Number of Contract Staff 28
Staff Retention Rate % --

Staff Demographics

Ethnicity African American/Black: 1
Asian American/Pacific Islander: 2
Caucasian: 48
Hispanic/Latino: 1
Native American/American Indian: 0
Other: 0
Other (if specified): --
Gender Female: 44
Male: 8
Not Specified 0

Plans & Policies

Organization has Fundraising Plan? Under Development
Organization has Strategic Plan? Under Development
Years Strategic Plan Considers N/A
Management Succession Plan Under Development
Business Continuity of Operations Plan No
Organization Policies And Procedures Under Development
Nondiscrimination Policy Yes
Whistle Blower Policy Yes
Document Destruction Policy Yes
Directors and Officers Insurance Policy No
State Charitable Solicitations Permit Yes
State Registration Yes

Risk Management Provisions

--

Reporting and Evaluations

Management Reports to Board? Yes
CEO Formal Evaluation and Frequency Yes Quarterly
Senior Management Formal Evaluation and Frequency Yes Annually
Non Management Formal Evaluation and Frequency Yes Bi-Annually

Governance


Board Chair Mr. Colin Angle
Board Chair Company Affiliation iRobot
Board Chair Term Sept 2015 - Sept 2017
Board Co-Chair --
Board Co-Chair Company Affiliation --
Board Co-Chair Term -

Board Members

Name Company Affiliations Status
Colin Angle CEO, iRobot Voting
Dr. Erika Ebbel Angle Executive Director & Founder, Science from Scientists Voting
Brian Cali Ironwood Pharmaceuticals --
JD Chesloff MA Business Roundtable Voting
Jim Ellard CEO, New England Biolabs Voting
Dr. Kerry Healey President, Babson College Voting
Jill Milne CEO, Catabasis Pharmaceuticals Voting
Judd Rottenberg Long's Jewelers Voting

Constituent Board Members

Name Company Affiliations Status
-- -- --

Youth Board Members

Name Company Affiliations Status
-- -- --

Advisory Board Members

Name Company Affiliations Status
Joanne Curley Gilead Sciences --
Patricia Haddad MA State Representative --
Doron Markus M.S. San Mateo Department of Education --
Dick Merrill Retired --
Josh Seftel PBS Children Network --
Isa Kaftal Zimmerman IKZ Advisors --

Board Demographics

Ethnicity African American/Black: 0
Asian American/Pacific Islander: 0
Caucasian: 8
Hispanic/Latino: 0
Native American/American Indian: 0
Other: 0
Other (if specified): --
Gender Female: 3
Male: 5
Not Specified 0

Board Information

Board Term Lengths --
Board Term Limits --
Board Meeting Attendance % 100%
Written Board Selection Criteria Yes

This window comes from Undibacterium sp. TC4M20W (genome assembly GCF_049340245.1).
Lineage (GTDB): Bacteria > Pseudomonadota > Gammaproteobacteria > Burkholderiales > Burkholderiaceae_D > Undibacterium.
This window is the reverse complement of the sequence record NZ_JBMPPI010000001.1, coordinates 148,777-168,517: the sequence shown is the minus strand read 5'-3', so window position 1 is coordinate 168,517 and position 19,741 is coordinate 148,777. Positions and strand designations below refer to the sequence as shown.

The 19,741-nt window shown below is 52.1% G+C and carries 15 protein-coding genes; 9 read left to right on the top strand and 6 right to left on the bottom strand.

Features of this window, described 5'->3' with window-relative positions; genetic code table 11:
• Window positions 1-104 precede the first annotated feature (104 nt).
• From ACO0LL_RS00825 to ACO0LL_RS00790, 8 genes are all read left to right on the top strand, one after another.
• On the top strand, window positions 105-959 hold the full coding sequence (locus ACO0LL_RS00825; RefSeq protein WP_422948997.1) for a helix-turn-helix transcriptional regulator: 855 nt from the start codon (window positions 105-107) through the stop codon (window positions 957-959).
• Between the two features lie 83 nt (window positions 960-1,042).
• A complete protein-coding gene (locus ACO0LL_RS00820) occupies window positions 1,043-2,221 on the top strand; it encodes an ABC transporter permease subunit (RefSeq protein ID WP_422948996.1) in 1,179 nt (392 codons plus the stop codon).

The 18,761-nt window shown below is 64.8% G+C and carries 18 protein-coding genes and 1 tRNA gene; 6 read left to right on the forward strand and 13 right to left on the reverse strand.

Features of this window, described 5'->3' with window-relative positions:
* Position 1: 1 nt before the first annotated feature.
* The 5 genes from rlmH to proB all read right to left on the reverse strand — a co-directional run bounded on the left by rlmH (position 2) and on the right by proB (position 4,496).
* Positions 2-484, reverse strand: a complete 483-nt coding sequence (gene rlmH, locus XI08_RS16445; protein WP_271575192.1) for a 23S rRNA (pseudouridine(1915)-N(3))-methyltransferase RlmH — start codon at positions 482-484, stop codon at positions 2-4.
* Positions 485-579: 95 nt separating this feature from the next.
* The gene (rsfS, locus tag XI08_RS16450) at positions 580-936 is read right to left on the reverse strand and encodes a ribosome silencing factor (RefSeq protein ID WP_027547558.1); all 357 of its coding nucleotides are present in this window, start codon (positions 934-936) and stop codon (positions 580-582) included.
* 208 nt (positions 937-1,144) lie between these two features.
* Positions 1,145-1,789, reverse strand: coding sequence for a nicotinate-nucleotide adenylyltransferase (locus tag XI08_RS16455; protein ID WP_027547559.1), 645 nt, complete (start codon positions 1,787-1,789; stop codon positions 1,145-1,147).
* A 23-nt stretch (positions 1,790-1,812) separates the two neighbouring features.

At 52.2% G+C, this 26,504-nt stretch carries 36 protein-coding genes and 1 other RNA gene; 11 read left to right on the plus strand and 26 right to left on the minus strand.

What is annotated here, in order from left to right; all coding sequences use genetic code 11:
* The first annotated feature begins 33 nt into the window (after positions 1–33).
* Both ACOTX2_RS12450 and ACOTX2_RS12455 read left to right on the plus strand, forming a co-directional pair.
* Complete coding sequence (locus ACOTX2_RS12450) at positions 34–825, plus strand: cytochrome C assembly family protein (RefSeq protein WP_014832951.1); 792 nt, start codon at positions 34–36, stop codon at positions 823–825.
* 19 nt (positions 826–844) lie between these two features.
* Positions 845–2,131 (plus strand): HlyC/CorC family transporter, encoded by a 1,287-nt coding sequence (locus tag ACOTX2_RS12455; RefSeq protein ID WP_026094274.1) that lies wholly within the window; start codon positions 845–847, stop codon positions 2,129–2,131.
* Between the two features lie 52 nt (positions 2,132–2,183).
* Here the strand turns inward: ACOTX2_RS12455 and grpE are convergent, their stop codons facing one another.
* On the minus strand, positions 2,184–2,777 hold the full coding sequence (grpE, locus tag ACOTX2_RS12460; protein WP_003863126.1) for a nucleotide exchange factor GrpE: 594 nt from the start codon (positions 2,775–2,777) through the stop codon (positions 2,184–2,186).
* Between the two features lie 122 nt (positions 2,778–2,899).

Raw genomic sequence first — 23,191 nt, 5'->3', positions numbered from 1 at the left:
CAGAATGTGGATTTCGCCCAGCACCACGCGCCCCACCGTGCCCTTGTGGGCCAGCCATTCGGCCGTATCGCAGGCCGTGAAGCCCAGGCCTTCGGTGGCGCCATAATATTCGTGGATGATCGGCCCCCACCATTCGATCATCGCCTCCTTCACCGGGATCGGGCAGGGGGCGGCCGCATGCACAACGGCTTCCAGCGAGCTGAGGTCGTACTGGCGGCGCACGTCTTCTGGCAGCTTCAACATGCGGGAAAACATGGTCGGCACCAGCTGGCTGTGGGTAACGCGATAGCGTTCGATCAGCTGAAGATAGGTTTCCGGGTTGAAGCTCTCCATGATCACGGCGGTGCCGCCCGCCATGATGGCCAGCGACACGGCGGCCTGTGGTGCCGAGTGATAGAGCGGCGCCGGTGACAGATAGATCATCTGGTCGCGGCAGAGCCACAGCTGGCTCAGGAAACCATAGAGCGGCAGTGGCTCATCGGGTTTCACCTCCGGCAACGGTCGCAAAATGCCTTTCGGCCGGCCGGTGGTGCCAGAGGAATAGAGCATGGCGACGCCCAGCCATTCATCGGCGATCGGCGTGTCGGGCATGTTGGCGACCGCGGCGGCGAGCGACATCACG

Written Conflict Of Interest Policy Yes
Percentage of Monetary Contributions 100%
Percentage of In-Kind Contributions --
Constituency Includes Client Representation No

Standing Committees

  • Development / Fund Development / Fund Raising / Grant Writing / Major Gifts
  • Executive
  • Finance
  • Nominating

CEO/Executive Director/Board Comments

--

Foundation Comments

--

Financials


Revenue vs. Expense ($000s)

Expense Breakdown 2016 (%)

Expense Breakdown 2015 (%)

Expense Breakdown 2014 (%)

Prior Three Years Total Revenue and Expense Totals

Fiscal Year 2016 2015 2014
Total Revenue $1,154,668 $756,383 $505,834
Total Expenses $1,124,144 $757,832 $485,845

Prior Three Years Revenue Sources

Fiscal Year 2016 2015 2014
Foundation and
Corporation Contributions
-- -- --
Government Contributions $0 $0 $0
    Federal -- -- --
    State -- -- --
    Local -- -- --
    Unspecified -- -- --
Individual Contributions $746,056 $496,952 $452,281
Indirect Public Support -- -- --
Earned Revenue $408,612 $259,431 $53,553
Investment Income, Net of Losses -- -- --
Membership Dues -- -- --
Special Events -- -- --
Revenue In-Kind -- -- --
Other -- -- --

Prior Three Years Expense Allocations

Fiscal Year 2016 2015 2014
Program Expense $763,781 $478,673 $322,021
Administration Expense $260,341 $220,835 $114,723
Fundraising Expense $100,022 $58,324 $49,101
Payments to Affiliates -- -- --
Total Revenue/Total Expenses 1.03 1.00 1.04
Program Expense/Total Expenses 68% 63% 66%
Fundraising Expense/Contributed Revenue 13% 12% 11%

Prior Three Years Assets and Liabilities

Fiscal Year 2016 2015 2014
Total Assets $251,740 $144,527 $89,153
Current Assets $240,133 $126,775 $79,383
Long-Term Liabilities -- -- $0
Current Liabilities $155,837 $79,148 $22,325
Total Net Assets $95,903 $65,379 $66,828

Prior Three Years Top Three Funding Sources

Fiscal Year 2016 2015 2014
1st (Source and Amount) -- --
-- --
-- --
2nd (Source and Amount) -- --
-- --
-- --
3rd (Source and Amount) -- --
-- --
-- --

Financial Planning

Endowment Value $0.00
Spending Policy Income Only
Percentage(If selected) --
Credit Line Yes
Reserve Fund No
How many months does reserve cover? --

Capital Campaign

Are you currently in a Capital Campaign? No
Capital Campaign Purpose --
Campaign Goal --
Capital Campaign Dates -
Capital Campaign Raised-to-Date Amount --
Capital Campaign Anticipated in Next 5 Years? Yes

Short Term Solvency

Fiscal Year 2016 2015 2014
Current Ratio: Current Assets/Current Liabilities 1.54 1.60 3.56

Long Term Solvency

Fiscal Year 2016 2015 2014
Long-term Liabilities/Total Assets 0% 0% 0%

CEO/Executive Director/Board Comments

--

Foundation Comments

Financial summary data in the charts and graphs above are per the organization's reviewed and audited financials.

Please note, the organization had a change of fiscal year in fiscal year 2011; therefore, a partial year Form 990 covering January 1, 2011 - August 31, 2011 is posted above for your reference.
 

Documents


Impact

The Impact tab is a section on the Giving Common added in October 2013; as such the majority of nonprofits have not yet had the chance to complete this voluntary section. The purpose of the Impact section is to ask five deceptively simple questions that require reflection and promote communication about what really matters – results. The goal is to encourage strategic thinking about how a nonprofit will achieve its goals. The following Impact questions are being completed by nonprofits slowly, thoughtfully and at the right time for their respective organizations to ensure the most accurate information possible.